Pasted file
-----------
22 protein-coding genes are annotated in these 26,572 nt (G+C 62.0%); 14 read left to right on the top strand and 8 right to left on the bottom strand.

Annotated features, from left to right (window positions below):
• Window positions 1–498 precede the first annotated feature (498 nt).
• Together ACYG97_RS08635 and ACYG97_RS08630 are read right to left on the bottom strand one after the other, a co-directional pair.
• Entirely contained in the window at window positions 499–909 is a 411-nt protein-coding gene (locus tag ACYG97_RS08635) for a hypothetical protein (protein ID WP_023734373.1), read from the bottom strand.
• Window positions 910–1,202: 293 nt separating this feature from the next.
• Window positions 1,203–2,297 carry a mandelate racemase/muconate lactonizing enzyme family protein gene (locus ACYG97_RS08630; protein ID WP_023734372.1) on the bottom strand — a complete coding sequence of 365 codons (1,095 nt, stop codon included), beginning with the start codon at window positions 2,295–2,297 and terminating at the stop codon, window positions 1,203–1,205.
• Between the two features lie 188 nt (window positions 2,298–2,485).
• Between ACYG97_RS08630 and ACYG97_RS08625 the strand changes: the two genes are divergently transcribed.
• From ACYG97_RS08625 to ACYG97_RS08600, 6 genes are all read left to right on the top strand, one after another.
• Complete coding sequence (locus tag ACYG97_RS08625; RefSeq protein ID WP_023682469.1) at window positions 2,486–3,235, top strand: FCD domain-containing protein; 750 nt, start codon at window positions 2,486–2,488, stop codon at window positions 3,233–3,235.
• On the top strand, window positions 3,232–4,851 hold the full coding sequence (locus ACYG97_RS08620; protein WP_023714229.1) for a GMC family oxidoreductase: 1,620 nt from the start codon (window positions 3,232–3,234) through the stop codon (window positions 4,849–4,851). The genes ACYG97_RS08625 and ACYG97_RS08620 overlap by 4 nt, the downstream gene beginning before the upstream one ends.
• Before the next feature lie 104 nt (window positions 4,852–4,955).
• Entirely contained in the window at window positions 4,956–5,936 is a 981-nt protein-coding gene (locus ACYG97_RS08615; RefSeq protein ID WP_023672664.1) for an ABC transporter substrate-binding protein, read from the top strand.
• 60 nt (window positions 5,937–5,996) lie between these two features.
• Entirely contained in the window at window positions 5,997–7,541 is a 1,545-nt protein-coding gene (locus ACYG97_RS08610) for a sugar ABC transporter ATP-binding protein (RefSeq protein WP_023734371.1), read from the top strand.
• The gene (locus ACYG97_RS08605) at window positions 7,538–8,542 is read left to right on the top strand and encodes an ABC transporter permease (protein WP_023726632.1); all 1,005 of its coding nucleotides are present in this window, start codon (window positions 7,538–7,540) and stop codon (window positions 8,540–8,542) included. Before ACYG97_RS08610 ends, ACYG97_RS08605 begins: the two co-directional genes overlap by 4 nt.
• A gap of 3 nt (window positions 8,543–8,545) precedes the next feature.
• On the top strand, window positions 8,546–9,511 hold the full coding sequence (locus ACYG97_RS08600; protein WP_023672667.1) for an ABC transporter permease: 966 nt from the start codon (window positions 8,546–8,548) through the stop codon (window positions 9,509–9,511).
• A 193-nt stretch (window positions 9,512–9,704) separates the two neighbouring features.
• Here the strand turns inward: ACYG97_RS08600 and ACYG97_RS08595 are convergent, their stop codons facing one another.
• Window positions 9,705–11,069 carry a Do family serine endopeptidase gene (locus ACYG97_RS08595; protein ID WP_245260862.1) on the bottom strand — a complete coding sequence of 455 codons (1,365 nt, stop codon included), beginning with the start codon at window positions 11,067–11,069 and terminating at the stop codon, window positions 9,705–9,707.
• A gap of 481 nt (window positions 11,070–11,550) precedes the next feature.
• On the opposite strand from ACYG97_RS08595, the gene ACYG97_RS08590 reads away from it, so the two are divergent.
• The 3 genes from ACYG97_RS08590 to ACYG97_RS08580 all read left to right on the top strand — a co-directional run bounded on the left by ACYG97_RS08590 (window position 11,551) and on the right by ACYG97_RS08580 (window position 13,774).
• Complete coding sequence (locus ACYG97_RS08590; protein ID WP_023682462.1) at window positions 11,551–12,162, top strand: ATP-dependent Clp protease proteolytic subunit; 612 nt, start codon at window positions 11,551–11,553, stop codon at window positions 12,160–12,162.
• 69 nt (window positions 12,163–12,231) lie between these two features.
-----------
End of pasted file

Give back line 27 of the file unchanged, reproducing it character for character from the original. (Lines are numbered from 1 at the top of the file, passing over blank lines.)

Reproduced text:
• 69 nt (window positions 12,163–12,231) lie between these two features.